3.1 25 Years of NOAA-Supported Climate Field Experiments

Monday, 8 January 2018: 2:00 PM
Room 2 (ACC) (Austin, Texas)
Kenneth Mooney, NOAA, Silver Spring, MD; and W. Higgins, J. Huang, S. Lucas, J. Todd, and M. Patterson

Process field experiments lie at the heart of understanding and modeling the Earth system. The research quality data collected and the understanding obtained from the analysis of that data are fundamental to gaining insight into and quantification of the process that govern the Earth system. Many of the achievements over the past decades in understanding the Earth system have stemmed from and are a direct result of field experiments. There is no more valuable commodity to Earth science than the data collected during these field experiments.

Over the past 25 years, the NOAA Climate Program Office (CPO) and its predecessor, the Office of Global Programs (OGP), supported several large climate field experiments. All the field experiments were supported by multiple US agencies, were international in nature and conducted under the auspices of the World Climate Research program. While all made contributions to the field of climate, this presentation will review the following four major field experiments and their scientific achievements:

  • the Tropical Ocean Global Atmosphere (TOGA) Coupled Ocean Atmosphere Response Experiment (COARE) which studied processes in the western pacific warm pool, took place from November 1, 1992 to February 28, 1993
  • the North American Monsoon Experiment (NAME) Enhanced Observation Period (EOP) in 2004, which studied warm season convective processes influencing summer precipitation over the southwestern US and northern Mexico, took place from June 1, 2004 to September 30, 2004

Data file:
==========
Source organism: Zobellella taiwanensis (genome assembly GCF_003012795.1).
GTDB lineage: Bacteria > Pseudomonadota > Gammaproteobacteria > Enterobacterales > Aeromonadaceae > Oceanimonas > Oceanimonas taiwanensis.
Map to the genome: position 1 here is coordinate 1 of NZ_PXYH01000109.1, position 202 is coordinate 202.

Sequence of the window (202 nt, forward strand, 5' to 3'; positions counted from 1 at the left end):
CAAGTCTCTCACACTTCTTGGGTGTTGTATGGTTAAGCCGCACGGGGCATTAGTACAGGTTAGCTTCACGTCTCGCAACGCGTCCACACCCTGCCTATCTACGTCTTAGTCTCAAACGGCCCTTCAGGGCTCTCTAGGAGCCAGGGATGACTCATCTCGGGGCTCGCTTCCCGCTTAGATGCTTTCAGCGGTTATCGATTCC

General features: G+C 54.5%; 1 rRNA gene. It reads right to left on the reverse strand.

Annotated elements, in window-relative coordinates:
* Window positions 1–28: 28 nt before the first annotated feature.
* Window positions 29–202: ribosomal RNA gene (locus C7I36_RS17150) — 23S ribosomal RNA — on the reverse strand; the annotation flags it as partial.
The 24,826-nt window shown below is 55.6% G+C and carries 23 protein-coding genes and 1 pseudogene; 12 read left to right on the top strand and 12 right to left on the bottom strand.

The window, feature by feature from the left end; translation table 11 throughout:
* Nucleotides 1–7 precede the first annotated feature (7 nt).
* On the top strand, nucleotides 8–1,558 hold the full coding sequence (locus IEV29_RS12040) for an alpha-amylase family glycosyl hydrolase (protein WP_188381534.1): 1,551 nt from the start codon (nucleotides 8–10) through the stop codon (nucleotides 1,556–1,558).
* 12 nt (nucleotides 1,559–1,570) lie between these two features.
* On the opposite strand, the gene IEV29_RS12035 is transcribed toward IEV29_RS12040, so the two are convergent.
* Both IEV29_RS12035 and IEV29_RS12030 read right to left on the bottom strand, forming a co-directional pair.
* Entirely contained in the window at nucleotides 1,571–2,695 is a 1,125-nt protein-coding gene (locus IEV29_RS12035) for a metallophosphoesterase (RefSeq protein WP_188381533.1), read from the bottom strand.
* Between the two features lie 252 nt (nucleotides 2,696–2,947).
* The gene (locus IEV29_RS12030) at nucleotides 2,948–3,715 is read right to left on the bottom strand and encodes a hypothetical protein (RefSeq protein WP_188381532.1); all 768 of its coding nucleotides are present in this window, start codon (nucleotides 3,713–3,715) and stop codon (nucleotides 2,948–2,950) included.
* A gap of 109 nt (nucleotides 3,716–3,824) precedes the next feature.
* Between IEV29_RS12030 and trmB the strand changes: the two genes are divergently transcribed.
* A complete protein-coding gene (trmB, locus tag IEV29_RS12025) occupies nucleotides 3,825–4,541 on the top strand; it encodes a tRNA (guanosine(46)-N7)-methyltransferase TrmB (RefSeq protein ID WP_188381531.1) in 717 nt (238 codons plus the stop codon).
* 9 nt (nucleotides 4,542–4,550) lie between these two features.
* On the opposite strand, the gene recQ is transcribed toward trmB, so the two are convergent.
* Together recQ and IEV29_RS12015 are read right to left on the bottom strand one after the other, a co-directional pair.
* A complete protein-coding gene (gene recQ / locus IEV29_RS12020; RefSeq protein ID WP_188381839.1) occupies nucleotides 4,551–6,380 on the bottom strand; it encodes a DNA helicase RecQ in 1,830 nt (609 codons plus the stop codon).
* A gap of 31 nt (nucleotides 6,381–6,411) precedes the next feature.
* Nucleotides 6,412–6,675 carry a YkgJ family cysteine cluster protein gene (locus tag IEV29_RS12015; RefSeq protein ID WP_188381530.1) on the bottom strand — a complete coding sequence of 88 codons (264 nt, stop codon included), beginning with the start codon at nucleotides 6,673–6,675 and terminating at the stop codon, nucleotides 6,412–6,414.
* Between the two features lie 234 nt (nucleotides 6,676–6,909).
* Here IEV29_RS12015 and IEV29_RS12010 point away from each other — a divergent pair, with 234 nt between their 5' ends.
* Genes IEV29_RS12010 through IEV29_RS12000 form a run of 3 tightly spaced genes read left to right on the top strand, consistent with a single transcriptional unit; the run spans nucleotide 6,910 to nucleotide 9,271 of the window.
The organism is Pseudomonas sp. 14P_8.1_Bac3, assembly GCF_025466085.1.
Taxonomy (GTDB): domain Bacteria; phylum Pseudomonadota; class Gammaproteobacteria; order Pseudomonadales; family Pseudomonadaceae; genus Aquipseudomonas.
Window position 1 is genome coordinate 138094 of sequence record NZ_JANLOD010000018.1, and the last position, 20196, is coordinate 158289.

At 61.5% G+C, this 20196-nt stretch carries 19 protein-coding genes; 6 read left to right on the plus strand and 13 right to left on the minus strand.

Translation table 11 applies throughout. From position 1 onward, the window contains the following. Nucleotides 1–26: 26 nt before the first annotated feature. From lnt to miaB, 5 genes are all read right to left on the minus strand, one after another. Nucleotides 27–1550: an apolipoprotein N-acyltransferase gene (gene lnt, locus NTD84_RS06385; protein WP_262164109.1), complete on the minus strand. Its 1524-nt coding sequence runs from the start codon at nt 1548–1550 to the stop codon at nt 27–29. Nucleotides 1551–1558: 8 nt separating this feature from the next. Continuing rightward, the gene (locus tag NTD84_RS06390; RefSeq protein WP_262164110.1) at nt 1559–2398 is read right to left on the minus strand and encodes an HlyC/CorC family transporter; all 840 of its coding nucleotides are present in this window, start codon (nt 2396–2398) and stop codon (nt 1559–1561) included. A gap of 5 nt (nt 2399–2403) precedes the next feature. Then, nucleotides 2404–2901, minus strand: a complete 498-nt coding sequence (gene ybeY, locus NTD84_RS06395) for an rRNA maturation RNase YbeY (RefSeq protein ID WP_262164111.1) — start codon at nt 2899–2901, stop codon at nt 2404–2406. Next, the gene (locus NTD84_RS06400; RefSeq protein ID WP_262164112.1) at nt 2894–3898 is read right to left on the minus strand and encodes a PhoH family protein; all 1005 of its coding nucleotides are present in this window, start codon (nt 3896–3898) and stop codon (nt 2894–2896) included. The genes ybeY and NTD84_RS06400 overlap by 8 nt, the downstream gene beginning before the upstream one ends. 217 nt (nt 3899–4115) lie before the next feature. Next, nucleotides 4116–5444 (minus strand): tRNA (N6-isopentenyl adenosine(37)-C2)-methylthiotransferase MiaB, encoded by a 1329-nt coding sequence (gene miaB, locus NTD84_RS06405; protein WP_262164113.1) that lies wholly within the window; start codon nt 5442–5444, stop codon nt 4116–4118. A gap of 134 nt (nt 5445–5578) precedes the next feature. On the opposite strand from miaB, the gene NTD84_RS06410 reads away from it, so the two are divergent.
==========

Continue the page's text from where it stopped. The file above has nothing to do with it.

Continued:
• the Variability of the American Monsoon Systems (VAMOS) Ocean-Cloud-Atmosphere-Land Study Regional Experiment (VOCALS-Rex) which studied physical and chemical processes central to the climate system of the Southeast Pacific (SEP) region, took place from October 1, 2008 to November 30, 2008
  • the Dynamics of the Madden-Julian Oscillation (DYNAMO) which studied processes key to initiation of the Madden-Julian Oscillation over the Indian Ocean and expedited efforts to improve its simulation and prediction, took place October 1, 2011 to March 31, 2012

All of these field experiments produced voluminous invaluable data sets which are still being utilized today. The field experiments exhibited a systematic progression, with the early experiments focusing on understanding the fundamentals processes of the Earth system and then systematically progressing onto model development and simulations, with an emphasis on theoretical and operational prediction in the out years. The comprehensive data collected are being used for study by the research community, for operational model validation and evaluation, and for education and outreach purposes. The presentation will show the benefits/impacts of the field experiments including:

  • Improved scientific understanding of key processes and phenomena
  • Improved model representations of the processes
  • Regional capacity building
  • Leveraging national and international capabilities to achieve NOAA’s mission
  • Training ground for students
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